If I lock the Tamron at 400mm (its zoom lock allows it to be locked both at 150mm and 400mm for some reason…lucky me! [at the moment at least!]) and test the bare lenses side by side at 400mm both are able to produce a sharp 1/10th second image. I like the way that the Canon does it better, however, and feel like I had to be less perfect in my technique to achieve the same result. It bears repeating that image stabilization will NOT stop the movement of your subject, and longer focal lengths really exaggerate motion blur. If you are shooting moving subjects no image stabilization system will produce sharp images at low shutter speeds. Get that shutter speed up unless your subject is very still.
Some IS systems have been effective but noisy, generating a sound like some angry bees trapped inside the barrel when activated (the 70-200mm f/4L IS is a notable example). The IS implementation here is very quiet. Quiet enough, in fact, that I cannot hear it even with my ear against it in a room with ambient noise. In an otherwise silent room I can hear it, but only if I put my ear next to the lens and purposefully listen for it. Consider me impressed.
The stabilizer system also offers three different modes (1, 2, and 3). 1 is the standard mode, and probably where many users will leave it. 2 is the mode for panning, as it turns off one axis of stabilization to allow the lens to move smoothly from side to side. The 3rd mode is intriguing, as it will only engage stabilization during exposure. Some photographers that use very high shutter speeds to stop motion will often turn off image stabilization systems because they can interfere with tracking and can cause erratic viewfinder behavior. If this is you, Mode 3 is your choice, because it acts as if it weren’t on until you actually engage the shutter, and then it will help to eliminate camera shake from the equation. It is probably not a feature that I personally would use often, to be honest, but I would rather have more features than I actually use than to not have a critical feature that I want.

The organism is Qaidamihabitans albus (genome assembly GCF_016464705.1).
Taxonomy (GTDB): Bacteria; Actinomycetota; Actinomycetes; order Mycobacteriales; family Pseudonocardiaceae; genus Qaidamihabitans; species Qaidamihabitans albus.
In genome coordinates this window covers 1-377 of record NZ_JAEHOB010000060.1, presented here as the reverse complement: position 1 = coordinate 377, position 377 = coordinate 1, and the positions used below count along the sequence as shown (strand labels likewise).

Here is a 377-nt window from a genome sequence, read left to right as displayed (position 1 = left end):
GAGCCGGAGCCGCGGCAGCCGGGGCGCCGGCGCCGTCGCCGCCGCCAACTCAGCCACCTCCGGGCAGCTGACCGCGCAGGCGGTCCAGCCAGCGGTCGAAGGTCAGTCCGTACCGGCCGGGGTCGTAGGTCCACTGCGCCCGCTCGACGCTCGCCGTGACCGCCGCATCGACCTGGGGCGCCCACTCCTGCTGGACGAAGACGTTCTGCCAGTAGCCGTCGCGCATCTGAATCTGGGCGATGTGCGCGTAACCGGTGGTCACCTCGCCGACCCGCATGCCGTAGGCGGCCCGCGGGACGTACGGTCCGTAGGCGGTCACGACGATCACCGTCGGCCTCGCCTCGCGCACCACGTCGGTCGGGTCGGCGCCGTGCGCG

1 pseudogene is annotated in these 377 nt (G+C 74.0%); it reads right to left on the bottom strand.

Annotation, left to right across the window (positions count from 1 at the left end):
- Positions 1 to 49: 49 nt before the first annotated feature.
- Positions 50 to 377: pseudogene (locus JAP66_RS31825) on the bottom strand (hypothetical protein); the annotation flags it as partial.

Focus on Focus
Other than the two switches for the stabilizer there is also an AF/MF switch for focus (the lens’ USM [Ultrasonic Motor] allows for full time manual override at any point, of course) and a focus limiter switch. The latter allows you to choose between the full range of focus or to limit that range from 3 meters (about 10 feet) to infinity. This raises two important discussions.
First of all, the autofocus in the lens is very good. It is fast and accurate. It rarely hesitates before achieving focus lock. It is not the absolute fastest that I have experienced, but it is certainly very, very good. Its focus behavior with a 1.4x extender (Kenko) attached continues to be good, with only a slight tendency to hunt a bit more if initial focus is missed. Many of you know to be a strong proponent of Canon’s EOS 6D bodies, which I use almost exclusively. For the types of photography that are my forte they are great cameras. The one place that they lack, however, is in the robustness (or lack thereof) of the AF system when it comes to tracking action. AF Servo mode is not necessarily a strength. It’s fine for wedding work but leaves something to be desired when it comes to BIF (bird in flight) tracking or something similar. I realized partway through the review that I really should have asked B&H to supply me a 5DIII to use with this lens for the review. That aside, however, I have used the 6D’s AF system with a very large number of lenses, so I have a pretty good sense of where the camera’s shortcomings leave off and a lenses shortcomings become manifest. I feel like this lens is doing a good job with AF Servo tracking, and, unsurprisingly, that effectiveness is slightly diminished when using an extender but the lens continues to perform quite strongly here. This series with my dog in high speed running towards the camera are a pretty good stress test for AF servo tracking and I felt like the lens quite well even with the limitations of my camera’s AF system.